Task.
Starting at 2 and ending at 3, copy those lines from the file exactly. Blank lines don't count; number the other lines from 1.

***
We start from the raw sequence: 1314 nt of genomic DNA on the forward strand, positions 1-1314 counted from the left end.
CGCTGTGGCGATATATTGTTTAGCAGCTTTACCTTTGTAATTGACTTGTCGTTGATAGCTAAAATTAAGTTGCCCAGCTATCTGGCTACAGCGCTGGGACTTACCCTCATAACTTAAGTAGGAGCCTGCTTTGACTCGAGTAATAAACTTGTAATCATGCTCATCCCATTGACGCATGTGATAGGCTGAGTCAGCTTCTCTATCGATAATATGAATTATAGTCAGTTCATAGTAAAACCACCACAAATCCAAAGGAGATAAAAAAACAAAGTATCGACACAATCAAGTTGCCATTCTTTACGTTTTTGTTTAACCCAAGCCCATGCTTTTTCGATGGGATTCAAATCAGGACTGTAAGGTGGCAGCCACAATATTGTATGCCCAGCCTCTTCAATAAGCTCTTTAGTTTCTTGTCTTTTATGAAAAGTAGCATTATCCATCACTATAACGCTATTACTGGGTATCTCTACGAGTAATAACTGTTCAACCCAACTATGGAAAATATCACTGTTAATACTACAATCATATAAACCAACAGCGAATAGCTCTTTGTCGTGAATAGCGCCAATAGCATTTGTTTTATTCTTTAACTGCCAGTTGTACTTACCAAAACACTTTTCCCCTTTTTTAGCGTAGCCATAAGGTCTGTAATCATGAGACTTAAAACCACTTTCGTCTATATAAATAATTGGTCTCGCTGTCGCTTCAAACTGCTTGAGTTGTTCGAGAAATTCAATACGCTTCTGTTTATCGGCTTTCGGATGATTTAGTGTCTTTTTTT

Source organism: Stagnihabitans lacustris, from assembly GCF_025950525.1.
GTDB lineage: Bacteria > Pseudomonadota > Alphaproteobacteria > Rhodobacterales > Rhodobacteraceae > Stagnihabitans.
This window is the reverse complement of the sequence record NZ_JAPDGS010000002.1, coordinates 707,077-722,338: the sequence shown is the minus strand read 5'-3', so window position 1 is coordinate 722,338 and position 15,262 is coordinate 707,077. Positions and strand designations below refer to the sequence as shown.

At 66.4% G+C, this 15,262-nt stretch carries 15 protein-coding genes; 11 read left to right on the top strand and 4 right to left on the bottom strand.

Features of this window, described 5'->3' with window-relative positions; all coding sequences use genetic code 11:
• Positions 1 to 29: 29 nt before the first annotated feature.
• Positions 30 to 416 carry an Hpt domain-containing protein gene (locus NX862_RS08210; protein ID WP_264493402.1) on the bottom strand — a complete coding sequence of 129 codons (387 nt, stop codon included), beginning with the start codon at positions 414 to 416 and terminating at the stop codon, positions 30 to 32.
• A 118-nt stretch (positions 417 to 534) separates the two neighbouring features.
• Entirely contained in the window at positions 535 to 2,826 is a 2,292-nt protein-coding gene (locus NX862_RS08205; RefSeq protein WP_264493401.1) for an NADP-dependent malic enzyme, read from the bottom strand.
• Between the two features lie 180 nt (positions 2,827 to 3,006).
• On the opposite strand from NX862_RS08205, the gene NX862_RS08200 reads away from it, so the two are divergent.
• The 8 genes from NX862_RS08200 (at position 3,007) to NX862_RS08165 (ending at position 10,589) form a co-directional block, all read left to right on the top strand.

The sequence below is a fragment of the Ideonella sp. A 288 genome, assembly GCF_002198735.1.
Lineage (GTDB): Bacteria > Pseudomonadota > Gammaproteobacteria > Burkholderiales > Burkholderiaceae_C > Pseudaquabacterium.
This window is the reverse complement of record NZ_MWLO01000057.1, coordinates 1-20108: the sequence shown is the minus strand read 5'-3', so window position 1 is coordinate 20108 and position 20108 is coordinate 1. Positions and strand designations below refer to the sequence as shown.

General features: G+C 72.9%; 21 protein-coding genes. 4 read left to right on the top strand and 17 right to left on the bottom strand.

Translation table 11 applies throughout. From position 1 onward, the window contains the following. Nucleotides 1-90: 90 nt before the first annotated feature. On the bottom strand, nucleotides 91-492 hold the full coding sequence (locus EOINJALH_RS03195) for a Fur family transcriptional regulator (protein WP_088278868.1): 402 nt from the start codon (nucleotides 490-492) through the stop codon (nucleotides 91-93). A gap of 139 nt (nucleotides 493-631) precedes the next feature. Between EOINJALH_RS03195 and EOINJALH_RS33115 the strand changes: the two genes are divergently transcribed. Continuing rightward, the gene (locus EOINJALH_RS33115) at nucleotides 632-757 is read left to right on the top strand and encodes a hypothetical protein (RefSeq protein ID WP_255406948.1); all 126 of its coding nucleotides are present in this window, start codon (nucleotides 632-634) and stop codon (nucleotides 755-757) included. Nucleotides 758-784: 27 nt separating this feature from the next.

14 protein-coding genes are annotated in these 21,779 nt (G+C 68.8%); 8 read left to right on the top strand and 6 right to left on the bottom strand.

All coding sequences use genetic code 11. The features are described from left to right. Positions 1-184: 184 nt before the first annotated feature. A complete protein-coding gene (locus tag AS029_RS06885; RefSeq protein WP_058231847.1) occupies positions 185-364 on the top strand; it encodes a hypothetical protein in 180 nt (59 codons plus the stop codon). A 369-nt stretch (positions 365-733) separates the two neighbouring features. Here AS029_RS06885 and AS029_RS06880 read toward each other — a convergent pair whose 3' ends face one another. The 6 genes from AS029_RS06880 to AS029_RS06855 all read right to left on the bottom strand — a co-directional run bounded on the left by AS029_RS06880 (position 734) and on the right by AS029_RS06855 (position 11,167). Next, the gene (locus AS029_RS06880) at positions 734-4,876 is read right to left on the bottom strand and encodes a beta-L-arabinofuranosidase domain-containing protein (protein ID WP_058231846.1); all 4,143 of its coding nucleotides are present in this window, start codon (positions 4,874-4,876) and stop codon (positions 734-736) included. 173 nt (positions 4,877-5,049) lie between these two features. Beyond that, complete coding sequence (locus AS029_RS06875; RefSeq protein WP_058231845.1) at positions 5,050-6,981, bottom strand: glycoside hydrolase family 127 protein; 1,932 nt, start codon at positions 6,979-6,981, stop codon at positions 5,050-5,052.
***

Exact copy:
CGCTGTGGCGATATATTGTTTAGCAGCTTTACCTTTGTAATTGACTTGTCGTTGATAGCTAAAATTAAGTTGCCCAGCTATCTGGCTACAGCGCTGGGACTTACCCTCATAACTTAAGTAGGAGCCTGCTTTGACTCGAGTAATAAACTTGTAATCATGCTCATCCCATTGACGCATGTGATAGGCTGAGTCAGCTTCTCTATCGATAATATGAATTATAGTCAGTTCATAGTAAAACCACCACAAATCCAAAGGAGATAAAAAAACAAAGTATCGACACAATCAAGTTGCCATTCTTTACGTTTTTGTTTAACCCAAGCCCATGCTTTTTCGATGGGATTCAAATCAGGACTGTAAGGTGGCAGCCACAATATTGTATGCCCAGCCTCTTCAATAAGCTCTTTAGTTTCTTGTCTTTTATGAAAAGTAGCATTATCCATCACTATAACGCTATTACTGGGTATCTCTACGAGTAATAACTGTTCAACCCAACTATGGAAAATATCACTGTTAATACTACAATCATATAAACCAACAGCGAATAGCTCTTTGTCGTGAATAGCGCCAATAGCATTTGTTTTATTCTTTAACTGCCAGTTGTACTTACCAAAACACTTTTCCCCTTTTTTAGCGTAGCCATAAGGTCTGTAATCATGAGACTTAAAACCACTTTCGTCTATATAAATAATTGGTCTCGCTGTCGCTTCAAACTGCTTGAGTTGTTCGAGAAATTCAATACGCTTCTGTTTATCGGCTTTCGGATGATTTAGTGTCTTTTTTT

Source organism: Stagnihabitans lacustris, from assembly GCF_025950525.1.